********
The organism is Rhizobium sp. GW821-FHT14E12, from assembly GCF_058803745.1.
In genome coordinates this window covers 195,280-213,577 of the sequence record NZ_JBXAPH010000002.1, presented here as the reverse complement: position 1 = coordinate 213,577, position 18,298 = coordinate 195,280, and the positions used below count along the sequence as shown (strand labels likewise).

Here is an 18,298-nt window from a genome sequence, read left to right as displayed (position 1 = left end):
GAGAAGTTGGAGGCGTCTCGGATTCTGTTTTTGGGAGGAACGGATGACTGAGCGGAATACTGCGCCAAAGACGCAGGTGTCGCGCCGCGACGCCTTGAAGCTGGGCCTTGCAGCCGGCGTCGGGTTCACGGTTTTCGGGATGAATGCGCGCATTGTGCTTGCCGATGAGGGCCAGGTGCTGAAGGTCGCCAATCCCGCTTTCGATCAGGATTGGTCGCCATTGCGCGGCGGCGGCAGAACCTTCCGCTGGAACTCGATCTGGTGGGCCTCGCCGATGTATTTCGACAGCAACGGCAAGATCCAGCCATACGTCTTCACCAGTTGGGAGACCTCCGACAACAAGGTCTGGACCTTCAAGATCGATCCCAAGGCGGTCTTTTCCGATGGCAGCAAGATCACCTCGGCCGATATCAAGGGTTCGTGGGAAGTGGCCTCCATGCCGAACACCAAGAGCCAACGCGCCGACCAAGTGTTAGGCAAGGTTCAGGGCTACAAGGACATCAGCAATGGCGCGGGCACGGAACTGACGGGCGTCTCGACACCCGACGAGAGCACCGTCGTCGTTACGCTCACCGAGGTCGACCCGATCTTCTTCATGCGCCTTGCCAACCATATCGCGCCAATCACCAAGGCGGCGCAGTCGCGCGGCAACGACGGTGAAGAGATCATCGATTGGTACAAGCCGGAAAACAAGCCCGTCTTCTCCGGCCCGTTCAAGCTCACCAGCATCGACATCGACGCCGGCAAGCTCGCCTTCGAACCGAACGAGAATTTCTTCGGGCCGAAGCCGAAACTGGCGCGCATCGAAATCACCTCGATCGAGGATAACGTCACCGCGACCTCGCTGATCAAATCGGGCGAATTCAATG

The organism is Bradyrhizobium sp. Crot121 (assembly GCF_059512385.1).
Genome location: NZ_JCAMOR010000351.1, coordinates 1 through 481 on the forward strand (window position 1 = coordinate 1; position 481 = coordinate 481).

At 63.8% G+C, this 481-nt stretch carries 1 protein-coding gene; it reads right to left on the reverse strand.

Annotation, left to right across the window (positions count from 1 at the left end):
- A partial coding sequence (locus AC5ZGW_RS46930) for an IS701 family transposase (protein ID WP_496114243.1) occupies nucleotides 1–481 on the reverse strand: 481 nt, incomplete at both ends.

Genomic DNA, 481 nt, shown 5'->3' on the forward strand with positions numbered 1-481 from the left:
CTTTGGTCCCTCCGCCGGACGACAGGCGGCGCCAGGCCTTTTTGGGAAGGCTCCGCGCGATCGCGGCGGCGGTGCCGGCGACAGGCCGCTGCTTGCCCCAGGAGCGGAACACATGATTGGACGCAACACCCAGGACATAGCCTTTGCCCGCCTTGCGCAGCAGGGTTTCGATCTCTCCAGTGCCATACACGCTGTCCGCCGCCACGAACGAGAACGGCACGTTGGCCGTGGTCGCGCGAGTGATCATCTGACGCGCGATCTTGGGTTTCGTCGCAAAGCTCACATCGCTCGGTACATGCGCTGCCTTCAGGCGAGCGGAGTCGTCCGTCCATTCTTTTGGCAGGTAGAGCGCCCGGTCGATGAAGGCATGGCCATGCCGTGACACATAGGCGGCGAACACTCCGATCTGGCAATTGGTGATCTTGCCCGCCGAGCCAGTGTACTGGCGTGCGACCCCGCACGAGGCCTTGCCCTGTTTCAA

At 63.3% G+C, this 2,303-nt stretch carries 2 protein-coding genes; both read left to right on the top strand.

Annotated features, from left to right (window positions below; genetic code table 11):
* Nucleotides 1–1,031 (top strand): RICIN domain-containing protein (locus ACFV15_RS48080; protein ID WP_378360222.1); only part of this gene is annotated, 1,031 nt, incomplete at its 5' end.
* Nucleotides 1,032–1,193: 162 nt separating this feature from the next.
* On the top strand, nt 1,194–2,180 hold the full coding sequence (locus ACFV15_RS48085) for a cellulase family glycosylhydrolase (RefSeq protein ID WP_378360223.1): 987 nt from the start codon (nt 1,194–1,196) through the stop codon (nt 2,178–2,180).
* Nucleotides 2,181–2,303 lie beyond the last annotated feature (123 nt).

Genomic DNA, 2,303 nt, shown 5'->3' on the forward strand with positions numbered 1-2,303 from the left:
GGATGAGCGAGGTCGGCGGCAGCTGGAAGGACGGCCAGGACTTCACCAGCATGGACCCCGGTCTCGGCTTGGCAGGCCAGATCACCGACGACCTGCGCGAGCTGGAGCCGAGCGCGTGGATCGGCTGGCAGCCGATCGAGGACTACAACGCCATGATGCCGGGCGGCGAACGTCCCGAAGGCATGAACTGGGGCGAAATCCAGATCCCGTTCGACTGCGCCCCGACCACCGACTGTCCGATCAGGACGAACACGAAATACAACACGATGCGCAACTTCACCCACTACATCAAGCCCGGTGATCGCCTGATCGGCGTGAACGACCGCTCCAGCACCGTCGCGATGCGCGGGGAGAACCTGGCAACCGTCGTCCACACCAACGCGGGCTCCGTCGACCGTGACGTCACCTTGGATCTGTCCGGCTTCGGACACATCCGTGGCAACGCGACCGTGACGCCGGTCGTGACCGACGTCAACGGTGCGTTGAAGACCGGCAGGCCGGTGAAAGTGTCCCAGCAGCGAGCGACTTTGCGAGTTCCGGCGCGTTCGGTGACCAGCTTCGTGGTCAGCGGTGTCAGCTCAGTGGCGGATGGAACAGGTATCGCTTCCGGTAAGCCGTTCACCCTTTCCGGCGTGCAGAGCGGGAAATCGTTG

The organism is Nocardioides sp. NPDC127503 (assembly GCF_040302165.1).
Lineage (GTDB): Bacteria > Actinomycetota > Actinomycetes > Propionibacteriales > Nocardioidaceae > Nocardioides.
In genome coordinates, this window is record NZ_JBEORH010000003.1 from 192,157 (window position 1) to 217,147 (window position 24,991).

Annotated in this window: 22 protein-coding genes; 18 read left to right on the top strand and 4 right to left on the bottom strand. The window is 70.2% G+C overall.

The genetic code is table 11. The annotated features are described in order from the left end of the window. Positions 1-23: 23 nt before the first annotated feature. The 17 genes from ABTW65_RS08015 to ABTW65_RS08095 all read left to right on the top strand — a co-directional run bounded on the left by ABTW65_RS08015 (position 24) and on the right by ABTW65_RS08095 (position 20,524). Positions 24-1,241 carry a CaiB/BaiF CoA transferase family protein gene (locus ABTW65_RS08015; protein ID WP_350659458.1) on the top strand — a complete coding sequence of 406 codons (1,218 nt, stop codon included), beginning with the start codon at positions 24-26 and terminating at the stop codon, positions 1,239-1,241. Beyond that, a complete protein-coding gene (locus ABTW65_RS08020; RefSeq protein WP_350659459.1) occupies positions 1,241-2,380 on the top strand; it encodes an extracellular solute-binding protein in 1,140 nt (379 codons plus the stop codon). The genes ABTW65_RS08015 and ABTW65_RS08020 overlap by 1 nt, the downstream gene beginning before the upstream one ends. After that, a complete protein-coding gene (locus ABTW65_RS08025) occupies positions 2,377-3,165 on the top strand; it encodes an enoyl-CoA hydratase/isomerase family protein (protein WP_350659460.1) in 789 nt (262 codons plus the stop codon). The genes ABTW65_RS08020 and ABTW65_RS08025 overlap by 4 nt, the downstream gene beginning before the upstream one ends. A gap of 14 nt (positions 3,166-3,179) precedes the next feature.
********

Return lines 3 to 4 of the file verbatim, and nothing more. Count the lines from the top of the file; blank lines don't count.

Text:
Here is an 18,298-nt window from a genome sequence, read left to right as displayed (position 1 = left end):
GAGAAGTTGGAGGCGTCTCGGATTCTGTTTTTGGGAGGAACGGATGACTGAGCGGAATACTGCGCCAAAGACGCAGGTGTCGCGCCGCGACGCCTTGAAGCTGGGCCTTGCAGCCGGCGTCGGGTTCACGGTTTTCGGGATGAATGCGCGCATTGTGCTTGCCGATGAGGGCCAGGTGCTGAAGGTCGCCAATCCCGCTTTCGATCAGGATTGGTCGCCATTGCGCGGCGGCGGCAGAACCTTCCGCTGGAACTCGATCTGGTGGGCCTCGCCGATGTATTTCGACAGCAACGGCAAGATCCAGCCATACGTCTTCACCAGTTGGGAGACCTCCGACAACAAGGTCTGGACCTTCAAGATCGATCCCAAGGCGGTCTTTTCCGATGGCAGCAAGATCACCTCGGCCGATATCAAGGGTTCGTGGGAAGTGGCCTCCATGCCGAACACCAAGAGCCAACGCGCCGACCAAGTGTTAGGCAAGGTTCAGGGCTACAAGGACATCAGCAATGGCGCGGGCACGGAACTGACGGGCGTCTCGACACCCGACGAGAGCACCGTCGTCGTTACGCTCACCGAGGTCGACCCGATCTTCTTCATGCGCCTTGCCAACCATATCGCGCCAATCACCAAGGCGGCGCAGTCGCGCGGCAACGACGGTGAAGAGATCATCGATTGGTACAAGCCGGAAAACAAGCCCGTCTTCTCCGGCCCGTTCAAGCTCACCAGCATCGACATCGACGCCGGCAAGCTCGCCTTCGAACCGAACGAGAATTTCTTCGGGCCGAAGCCGAAACTGGCGCGCATCGAAATCACCTCGATCGAGGATAACGTCACCGCGACCTCGCTGATCAAATCGGGCGAATTCAATG